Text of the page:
The February reading at the Liminal gallery in Roanoke dealt with “intersections.”

For me, that meant my short piece, “A Spork in the Road.”

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“The Ring” to be produced in new works festival in New York

A few years ago, I attended the state high school basketball championships — a series of games all day long in various size classifications. I was particularly struck by one of the girls’ games, which pitted a team with a star player destined for college hoops against a team with unheralded players. Out of that came “The Ring” — a look into the future in which those two players meet again.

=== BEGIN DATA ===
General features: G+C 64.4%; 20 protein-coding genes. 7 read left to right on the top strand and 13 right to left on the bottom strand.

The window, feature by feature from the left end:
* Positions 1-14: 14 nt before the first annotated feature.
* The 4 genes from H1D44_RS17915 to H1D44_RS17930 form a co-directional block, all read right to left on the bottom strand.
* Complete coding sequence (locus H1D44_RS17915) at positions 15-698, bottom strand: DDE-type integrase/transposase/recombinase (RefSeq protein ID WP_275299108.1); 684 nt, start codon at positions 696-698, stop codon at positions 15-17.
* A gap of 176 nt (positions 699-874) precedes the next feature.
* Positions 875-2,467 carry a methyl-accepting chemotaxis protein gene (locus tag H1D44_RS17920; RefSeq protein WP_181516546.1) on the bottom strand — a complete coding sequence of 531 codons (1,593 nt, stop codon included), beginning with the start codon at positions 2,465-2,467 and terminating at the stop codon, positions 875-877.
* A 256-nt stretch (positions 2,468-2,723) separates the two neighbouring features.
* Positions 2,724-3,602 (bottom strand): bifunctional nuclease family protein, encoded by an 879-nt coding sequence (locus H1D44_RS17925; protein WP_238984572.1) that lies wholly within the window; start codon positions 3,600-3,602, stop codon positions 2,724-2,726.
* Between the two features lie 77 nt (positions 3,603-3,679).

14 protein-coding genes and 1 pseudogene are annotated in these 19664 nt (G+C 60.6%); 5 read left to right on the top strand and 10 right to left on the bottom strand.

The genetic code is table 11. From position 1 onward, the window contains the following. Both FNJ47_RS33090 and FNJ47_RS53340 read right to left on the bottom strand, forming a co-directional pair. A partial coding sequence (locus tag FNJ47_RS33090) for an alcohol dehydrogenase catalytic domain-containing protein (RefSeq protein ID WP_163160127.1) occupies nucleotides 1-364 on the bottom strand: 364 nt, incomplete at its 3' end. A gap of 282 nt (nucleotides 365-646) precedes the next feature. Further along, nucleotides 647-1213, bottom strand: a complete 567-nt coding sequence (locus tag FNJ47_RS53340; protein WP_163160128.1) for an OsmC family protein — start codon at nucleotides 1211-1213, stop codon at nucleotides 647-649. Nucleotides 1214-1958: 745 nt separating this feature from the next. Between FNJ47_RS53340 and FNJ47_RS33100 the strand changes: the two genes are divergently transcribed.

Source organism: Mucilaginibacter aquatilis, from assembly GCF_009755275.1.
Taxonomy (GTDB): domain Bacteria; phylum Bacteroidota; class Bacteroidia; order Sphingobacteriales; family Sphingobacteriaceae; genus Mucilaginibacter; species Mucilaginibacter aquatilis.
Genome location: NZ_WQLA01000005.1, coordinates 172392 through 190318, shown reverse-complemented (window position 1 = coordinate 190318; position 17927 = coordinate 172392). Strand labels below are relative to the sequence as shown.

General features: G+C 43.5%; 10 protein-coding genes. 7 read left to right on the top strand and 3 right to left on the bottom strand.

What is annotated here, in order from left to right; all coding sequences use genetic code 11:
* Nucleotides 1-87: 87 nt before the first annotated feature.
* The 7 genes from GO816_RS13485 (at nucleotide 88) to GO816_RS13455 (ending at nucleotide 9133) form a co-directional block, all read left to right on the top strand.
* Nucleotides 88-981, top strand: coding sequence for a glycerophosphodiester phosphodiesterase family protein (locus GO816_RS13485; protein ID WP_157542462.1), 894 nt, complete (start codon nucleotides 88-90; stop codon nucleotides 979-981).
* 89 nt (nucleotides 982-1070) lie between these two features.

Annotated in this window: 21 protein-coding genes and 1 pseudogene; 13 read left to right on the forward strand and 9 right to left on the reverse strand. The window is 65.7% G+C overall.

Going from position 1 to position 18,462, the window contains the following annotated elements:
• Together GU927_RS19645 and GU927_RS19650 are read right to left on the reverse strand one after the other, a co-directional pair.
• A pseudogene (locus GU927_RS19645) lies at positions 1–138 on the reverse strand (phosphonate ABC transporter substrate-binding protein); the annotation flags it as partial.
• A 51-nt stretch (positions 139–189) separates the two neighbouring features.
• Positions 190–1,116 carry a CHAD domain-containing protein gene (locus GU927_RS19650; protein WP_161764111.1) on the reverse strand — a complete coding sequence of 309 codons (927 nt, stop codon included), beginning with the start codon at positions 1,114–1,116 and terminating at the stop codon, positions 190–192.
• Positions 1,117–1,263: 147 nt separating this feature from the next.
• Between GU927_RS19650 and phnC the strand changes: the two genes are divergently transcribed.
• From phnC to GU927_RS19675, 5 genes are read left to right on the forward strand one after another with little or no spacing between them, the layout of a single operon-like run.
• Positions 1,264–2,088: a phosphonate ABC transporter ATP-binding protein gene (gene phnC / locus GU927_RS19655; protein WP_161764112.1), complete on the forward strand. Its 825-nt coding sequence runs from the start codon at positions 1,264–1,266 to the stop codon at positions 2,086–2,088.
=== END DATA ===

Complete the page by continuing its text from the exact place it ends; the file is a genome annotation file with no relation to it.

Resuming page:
There’s a five-minute version (set in a nursing home) and a 20-25 minute version (in which the unheralded player breaks into the star’s home to steal the ring she felt she deserved.)

I’m thrilled to report today that the five-minute version has been accepted into the 3rd annual NFA New Works Festival at the Newburgh Free Academy in Newburgh, New York. I’m also excited to hear one of my works is being produced, but this is especially gratifying because in this case it was the students themselves who picked this script to be produced. Mine was one of 14 pieces picked for production out of 100 submitted.

The festival will be May 30.

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Lake Players to produce one of my ten-minute plays March 28

The Lake Players — at Smith Mountain Lake, Virginia — will include my script “God and the Devil Meet for a Business Lunch” in a night of ten-minute shows on March 28.

The director sends this word: “We had our first read thru on Monday and it got big laughs all around.”

GOD AND THE DEVIL MEET FOR A BUSINESS LUNCH